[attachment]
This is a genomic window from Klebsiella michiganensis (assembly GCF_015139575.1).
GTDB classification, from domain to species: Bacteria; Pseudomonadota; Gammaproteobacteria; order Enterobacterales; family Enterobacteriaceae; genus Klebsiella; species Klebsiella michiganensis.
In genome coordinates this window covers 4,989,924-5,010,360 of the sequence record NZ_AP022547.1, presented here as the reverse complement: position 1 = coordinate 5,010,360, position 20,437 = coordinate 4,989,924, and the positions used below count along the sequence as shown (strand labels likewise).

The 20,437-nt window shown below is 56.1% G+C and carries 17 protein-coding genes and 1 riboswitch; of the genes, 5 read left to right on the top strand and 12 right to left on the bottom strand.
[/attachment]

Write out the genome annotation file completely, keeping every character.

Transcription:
This is a genomic window from Klebsiella michiganensis (assembly GCF_015139575.1).
GTDB classification, from domain to species: Bacteria; Pseudomonadota; Gammaproteobacteria; order Enterobacterales; family Enterobacteriaceae; genus Klebsiella; species Klebsiella michiganensis.
In genome coordinates this window covers 4,989,924-5,010,360 of the sequence record NZ_AP022547.1, presented here as the reverse complement: position 1 = coordinate 5,010,360, position 20,437 = coordinate 4,989,924, and the positions used below count along the sequence as shown (strand labels likewise).

The 20,437-nt window shown below is 56.1% G+C and carries 17 protein-coding genes and 1 riboswitch; of the genes, 5 read left to right on the top strand and 12 right to left on the bottom strand.